ABSTINENCE, refraining from eating some or all kinds of food.
Abstinence differs from orthodox fasting in that abstinence is not
subject to the rules governing fasting. The practice, originally a form
of penitence, dates from the Old Testament (Lv. 11), where
elaborate prohibitionary rules were prescribed. These were later
abrogated in the New Testament, but the early Coptic fathers
voluntarily renewed the practice of abstinence with more vehemence
as an individual demonstration of religious zeal. Saint ANTONY and
his monks are said to have abstained from all manner of food except
bread, salt, and water. Saint PACHOMIUS, though preserving this
tradition, was more lenient, allowing the addition of a cabbage leaf
to the cenobite's sustenance. Among Coptic ascetics, total abstinence
until the rise of the first evening star was customary, especially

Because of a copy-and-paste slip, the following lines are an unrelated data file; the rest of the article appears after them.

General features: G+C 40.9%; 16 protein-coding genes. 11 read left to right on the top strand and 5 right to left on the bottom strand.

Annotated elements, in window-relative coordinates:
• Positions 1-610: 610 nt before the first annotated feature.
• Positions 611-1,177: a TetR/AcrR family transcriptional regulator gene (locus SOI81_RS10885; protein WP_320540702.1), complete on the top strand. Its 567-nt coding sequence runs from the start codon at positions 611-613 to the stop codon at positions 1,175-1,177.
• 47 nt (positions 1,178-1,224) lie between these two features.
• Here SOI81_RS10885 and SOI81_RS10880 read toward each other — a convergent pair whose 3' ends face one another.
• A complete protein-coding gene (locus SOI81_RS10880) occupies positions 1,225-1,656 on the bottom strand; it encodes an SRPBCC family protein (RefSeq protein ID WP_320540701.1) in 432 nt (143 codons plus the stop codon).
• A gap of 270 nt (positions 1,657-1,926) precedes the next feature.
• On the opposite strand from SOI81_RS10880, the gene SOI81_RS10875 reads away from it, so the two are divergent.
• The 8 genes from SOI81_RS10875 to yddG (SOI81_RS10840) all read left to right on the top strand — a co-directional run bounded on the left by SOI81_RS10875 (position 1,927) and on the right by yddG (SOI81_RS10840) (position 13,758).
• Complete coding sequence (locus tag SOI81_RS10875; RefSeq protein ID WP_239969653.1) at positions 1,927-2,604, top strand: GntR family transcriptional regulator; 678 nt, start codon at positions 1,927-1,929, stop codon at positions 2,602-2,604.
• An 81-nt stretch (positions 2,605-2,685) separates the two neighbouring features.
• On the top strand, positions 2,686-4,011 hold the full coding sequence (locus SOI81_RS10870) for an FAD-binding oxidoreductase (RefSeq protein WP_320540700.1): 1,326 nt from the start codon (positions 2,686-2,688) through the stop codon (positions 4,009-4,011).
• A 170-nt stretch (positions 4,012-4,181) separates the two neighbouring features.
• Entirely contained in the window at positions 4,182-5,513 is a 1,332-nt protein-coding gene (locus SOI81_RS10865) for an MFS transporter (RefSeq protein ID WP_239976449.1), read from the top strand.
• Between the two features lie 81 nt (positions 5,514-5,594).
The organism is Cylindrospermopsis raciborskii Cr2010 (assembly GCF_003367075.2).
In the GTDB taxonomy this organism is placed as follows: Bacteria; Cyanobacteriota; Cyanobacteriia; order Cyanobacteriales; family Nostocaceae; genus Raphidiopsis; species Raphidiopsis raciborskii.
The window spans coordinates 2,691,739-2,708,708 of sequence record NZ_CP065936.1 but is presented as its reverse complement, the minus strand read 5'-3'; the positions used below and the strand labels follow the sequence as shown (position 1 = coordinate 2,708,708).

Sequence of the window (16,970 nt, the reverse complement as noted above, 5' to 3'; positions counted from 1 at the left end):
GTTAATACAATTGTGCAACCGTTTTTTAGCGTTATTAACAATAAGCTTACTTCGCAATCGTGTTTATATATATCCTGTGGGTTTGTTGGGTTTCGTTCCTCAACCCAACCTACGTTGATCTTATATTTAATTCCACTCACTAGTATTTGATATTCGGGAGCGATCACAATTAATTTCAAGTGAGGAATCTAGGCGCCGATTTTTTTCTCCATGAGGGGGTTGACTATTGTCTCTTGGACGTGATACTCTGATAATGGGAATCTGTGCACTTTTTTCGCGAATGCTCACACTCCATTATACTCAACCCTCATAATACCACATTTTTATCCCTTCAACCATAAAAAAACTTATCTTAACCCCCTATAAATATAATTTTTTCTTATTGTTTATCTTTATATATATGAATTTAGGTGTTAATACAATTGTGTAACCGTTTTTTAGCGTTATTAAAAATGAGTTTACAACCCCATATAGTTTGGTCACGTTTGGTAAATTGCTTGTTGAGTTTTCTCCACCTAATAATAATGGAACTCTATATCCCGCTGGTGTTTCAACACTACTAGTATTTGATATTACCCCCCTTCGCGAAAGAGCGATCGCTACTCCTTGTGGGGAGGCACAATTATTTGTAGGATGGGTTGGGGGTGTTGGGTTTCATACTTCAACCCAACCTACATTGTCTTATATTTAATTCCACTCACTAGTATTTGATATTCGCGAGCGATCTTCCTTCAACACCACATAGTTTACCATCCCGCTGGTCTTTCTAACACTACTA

during fast days. This practice was even intensified among certain
heretical sects such as the Manichaeans and the Gnostics. Friday
abstinence commemorates the Passion of Jesus, and Wednesday
abstinence commemorates Job's suffering. Such practices were
generally upheld by the fathers of the church, and some, such as
Tertullian, extended the abstinence days to Saturday. Coptic
Protestants, however, rejected abstinence and fasting altogether.
AZIZ S. ATIYA
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